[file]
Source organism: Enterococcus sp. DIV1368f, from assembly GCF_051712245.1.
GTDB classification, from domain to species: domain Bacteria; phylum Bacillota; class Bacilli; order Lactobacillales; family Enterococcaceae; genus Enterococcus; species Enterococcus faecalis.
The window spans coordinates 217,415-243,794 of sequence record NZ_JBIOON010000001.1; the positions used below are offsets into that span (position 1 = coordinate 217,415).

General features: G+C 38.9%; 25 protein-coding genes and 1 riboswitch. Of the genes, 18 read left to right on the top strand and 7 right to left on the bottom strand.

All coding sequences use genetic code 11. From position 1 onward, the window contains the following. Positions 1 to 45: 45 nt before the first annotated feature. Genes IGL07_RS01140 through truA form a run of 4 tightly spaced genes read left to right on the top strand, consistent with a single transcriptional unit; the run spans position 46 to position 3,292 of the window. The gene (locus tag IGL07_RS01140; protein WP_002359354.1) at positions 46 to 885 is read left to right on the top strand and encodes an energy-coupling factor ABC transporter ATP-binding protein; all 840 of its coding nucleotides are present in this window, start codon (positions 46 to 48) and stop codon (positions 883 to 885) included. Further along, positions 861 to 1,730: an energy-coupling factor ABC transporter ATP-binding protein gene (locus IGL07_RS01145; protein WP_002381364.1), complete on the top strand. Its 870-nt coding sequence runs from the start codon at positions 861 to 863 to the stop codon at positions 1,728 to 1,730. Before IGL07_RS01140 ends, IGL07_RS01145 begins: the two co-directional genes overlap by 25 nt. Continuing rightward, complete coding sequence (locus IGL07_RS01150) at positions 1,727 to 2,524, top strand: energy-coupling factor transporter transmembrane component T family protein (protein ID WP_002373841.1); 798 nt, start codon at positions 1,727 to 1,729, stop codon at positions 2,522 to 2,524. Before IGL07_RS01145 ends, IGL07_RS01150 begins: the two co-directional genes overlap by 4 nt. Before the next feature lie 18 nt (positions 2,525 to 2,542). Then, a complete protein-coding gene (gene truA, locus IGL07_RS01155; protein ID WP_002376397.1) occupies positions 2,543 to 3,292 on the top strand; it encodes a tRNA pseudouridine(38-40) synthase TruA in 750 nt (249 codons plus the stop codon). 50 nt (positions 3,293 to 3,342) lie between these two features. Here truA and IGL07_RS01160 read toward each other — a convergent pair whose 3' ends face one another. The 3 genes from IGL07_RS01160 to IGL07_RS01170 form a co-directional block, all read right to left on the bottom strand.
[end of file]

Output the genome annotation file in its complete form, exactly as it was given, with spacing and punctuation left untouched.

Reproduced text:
Source organism: Enterococcus sp. DIV1368f, from assembly GCF_051712245.1.
GTDB classification, from domain to species: domain Bacteria; phylum Bacillota; class Bacilli; order Lactobacillales; family Enterococcaceae; genus Enterococcus; species Enterococcus faecalis.
The window spans coordinates 217,415-243,794 of sequence record NZ_JBIOON010000001.1; the positions used below are offsets into that span (position 1 = coordinate 217,415).

General features: G+C 38.9%; 25 protein-coding genes and 1 riboswitch. Of the genes, 18 read left to right on the top strand and 7 right to left on the bottom strand.

All coding sequences use genetic code 11. From position 1 onward, the window contains the following. Positions 1 to 45: 45 nt before the first annotated feature. Genes IGL07_RS01140 through truA form a run of 4 tightly spaced genes read left to right on the top strand, consistent with a single transcriptional unit; the run spans position 46 to position 3,292 of the window. The gene (locus tag IGL07_RS01140; protein WP_002359354.1) at positions 46 to 885 is read left to right on the top strand and encodes an energy-coupling factor ABC transporter ATP-binding protein; all 840 of its coding nucleotides are present in this window, start codon (positions 46 to 48) and stop codon (positions 883 to 885) included. Further along, positions 861 to 1,730: an energy-coupling factor ABC transporter ATP-binding protein gene (locus IGL07_RS01145; protein WP_002381364.1), complete on the top strand. Its 870-nt coding sequence runs from the start codon at positions 861 to 863 to the stop codon at positions 1,728 to 1,730. Before IGL07_RS01140 ends, IGL07_RS01145 begins: the two co-directional genes overlap by 25 nt. Continuing rightward, complete coding sequence (locus IGL07_RS01150) at positions 1,727 to 2,524, top strand: energy-coupling factor transporter transmembrane component T family protein (protein ID WP_002373841.1); 798 nt, start codon at positions 1,727 to 1,729, stop codon at positions 2,522 to 2,524. Before IGL07_RS01145 ends, IGL07_RS01150 begins: the two co-directional genes overlap by 4 nt. Before the next feature lie 18 nt (positions 2,525 to 2,542). Then, a complete protein-coding gene (gene truA, locus IGL07_RS01155; protein ID WP_002376397.1) occupies positions 2,543 to 3,292 on the top strand; it encodes a tRNA pseudouridine(38-40) synthase TruA in 750 nt (249 codons plus the stop codon). 50 nt (positions 3,293 to 3,342) lie between these two features. Here truA and IGL07_RS01160 read toward each other — a convergent pair whose 3' ends face one another. The 3 genes from IGL07_RS01160 to IGL07_RS01170 form a co-directional block, all read right to left on the bottom strand.